The New York Times (3/8/13), writing about Korean tensions, reported:
The North said this week that it considered the 1953 armistice agreement that halted the Korean War to be null and void as of Monday because of the joint military exercises. The North has threatened to terminate that agreement before, but American and South Korean military officials pointed out that legally, no party [to an] armistice can unilaterally terminate or alter its terms.
“Nonsense,” says Francis Boyle, professor of international law at the University of Illinois (Institute for Public Accuracy, 3/13/13):
An armistice agreement is governed by the laws of war and the state of war still remains in effect despite the armistice agreement, even if the armistice text itself says additions have to be mutually agreed upon by the parties. Termination is not an addition.
Boyle pointed to both U.S. military regulations and international law as evidence that the Times‘ claim was wrong:
Under the U.S. Army Field Manual 27-10 and the Hague Regulations, the only requirement for termination of the Korean War Armistice Agreement is suitable notice so as to avoid the charge of “perfidy.” North Korea has given that notice. The armistice is dead.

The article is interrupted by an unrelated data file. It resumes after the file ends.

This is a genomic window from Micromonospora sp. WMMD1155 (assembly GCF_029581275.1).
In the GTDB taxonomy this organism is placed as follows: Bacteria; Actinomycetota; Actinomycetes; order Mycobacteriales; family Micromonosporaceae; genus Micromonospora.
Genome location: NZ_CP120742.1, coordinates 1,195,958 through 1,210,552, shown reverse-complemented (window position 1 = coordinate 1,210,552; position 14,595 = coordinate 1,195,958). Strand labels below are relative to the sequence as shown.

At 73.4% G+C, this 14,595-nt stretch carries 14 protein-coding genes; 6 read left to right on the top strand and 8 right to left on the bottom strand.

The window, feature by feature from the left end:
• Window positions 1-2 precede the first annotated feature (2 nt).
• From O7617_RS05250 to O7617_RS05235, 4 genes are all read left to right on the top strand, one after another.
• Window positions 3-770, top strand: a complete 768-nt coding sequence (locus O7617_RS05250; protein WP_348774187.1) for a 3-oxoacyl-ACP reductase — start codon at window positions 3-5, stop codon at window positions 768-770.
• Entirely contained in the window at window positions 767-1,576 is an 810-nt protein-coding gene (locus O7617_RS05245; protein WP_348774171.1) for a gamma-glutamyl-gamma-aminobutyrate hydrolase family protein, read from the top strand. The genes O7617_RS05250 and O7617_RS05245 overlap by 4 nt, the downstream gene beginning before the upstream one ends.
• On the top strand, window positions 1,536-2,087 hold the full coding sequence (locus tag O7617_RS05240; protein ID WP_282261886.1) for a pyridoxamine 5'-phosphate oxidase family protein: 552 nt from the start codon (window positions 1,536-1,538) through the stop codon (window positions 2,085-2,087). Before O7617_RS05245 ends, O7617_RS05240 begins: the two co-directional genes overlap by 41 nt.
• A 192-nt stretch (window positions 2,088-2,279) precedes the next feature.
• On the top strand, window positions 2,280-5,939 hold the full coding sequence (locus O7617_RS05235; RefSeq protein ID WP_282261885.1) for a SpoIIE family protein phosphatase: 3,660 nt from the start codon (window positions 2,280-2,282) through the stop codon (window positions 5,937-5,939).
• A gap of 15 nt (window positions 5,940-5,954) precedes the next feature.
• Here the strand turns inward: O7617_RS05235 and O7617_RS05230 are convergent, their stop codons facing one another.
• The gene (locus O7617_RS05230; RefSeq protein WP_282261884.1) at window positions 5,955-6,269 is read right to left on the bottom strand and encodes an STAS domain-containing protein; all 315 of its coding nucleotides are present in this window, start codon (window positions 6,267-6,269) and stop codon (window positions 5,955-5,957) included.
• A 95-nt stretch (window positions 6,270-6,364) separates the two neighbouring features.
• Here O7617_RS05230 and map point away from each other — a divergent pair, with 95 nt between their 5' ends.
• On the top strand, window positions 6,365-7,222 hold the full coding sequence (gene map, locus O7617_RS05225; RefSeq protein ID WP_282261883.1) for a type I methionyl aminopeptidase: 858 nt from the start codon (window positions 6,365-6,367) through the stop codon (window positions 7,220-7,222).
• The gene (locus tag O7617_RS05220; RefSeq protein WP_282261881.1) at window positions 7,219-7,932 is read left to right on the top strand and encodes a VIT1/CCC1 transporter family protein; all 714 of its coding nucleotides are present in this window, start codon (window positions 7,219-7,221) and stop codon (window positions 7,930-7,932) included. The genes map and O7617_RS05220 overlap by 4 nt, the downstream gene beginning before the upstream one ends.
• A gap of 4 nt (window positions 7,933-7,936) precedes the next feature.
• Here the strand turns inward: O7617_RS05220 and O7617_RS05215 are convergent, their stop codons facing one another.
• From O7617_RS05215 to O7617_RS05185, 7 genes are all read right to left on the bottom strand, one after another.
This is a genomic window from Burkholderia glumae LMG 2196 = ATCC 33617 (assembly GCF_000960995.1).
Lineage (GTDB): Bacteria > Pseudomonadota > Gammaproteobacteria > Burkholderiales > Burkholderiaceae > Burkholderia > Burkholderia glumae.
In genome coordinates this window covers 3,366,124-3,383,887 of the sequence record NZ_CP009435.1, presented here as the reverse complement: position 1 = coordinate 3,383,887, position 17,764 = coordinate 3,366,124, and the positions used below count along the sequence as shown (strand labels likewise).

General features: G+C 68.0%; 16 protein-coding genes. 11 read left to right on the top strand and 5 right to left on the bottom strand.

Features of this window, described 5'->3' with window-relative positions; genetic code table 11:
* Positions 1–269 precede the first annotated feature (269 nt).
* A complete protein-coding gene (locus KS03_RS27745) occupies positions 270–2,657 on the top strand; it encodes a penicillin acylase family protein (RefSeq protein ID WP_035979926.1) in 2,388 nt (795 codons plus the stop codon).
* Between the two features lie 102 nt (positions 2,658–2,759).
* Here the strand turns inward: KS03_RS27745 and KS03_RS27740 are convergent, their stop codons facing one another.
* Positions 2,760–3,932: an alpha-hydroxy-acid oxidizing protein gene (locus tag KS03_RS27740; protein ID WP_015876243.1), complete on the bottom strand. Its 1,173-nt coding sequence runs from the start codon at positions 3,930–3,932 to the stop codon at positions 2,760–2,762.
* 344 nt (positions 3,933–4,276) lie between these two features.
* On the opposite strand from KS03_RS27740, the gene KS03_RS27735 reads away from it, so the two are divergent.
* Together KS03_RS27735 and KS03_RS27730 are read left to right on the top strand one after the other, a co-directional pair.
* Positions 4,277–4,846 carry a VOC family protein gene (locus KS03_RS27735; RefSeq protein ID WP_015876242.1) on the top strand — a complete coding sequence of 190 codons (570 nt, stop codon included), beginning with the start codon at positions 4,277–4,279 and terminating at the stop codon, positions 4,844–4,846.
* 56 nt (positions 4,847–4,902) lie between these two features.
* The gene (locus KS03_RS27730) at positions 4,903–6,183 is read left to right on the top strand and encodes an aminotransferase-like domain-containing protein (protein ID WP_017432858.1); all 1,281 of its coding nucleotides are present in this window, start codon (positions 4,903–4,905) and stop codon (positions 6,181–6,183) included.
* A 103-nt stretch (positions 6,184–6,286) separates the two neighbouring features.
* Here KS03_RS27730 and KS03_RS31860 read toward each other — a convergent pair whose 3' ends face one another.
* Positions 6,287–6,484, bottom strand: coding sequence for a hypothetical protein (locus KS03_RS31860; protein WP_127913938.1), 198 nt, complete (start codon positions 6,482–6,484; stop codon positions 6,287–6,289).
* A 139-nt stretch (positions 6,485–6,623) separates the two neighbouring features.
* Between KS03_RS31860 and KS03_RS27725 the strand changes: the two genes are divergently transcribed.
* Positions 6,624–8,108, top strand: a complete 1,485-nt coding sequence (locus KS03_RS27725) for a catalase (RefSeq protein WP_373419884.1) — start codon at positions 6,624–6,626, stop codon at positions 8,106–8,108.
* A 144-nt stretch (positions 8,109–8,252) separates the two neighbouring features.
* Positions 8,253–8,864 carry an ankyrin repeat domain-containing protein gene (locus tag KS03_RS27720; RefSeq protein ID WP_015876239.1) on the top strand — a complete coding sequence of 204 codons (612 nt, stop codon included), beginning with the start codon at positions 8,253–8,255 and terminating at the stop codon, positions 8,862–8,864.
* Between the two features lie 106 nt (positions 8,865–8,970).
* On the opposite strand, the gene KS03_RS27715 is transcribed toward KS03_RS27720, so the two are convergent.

The Army Field Manual states, “In case it [the armistice] is indefinite, a belligerent may resume operations at any time after notice.” Article 36 of the Hague Regulations says:
An armistice suspends military operations by mutual agreement between the belligerent parties. If its duration is not fixed, the belligerent parties can resume operations at any time, provided always the enemy is warned within the time agreed upon, in accordance with the terms of the armistice.
The New York Times should let its readers know that it allowed anonymous officials to mislead them.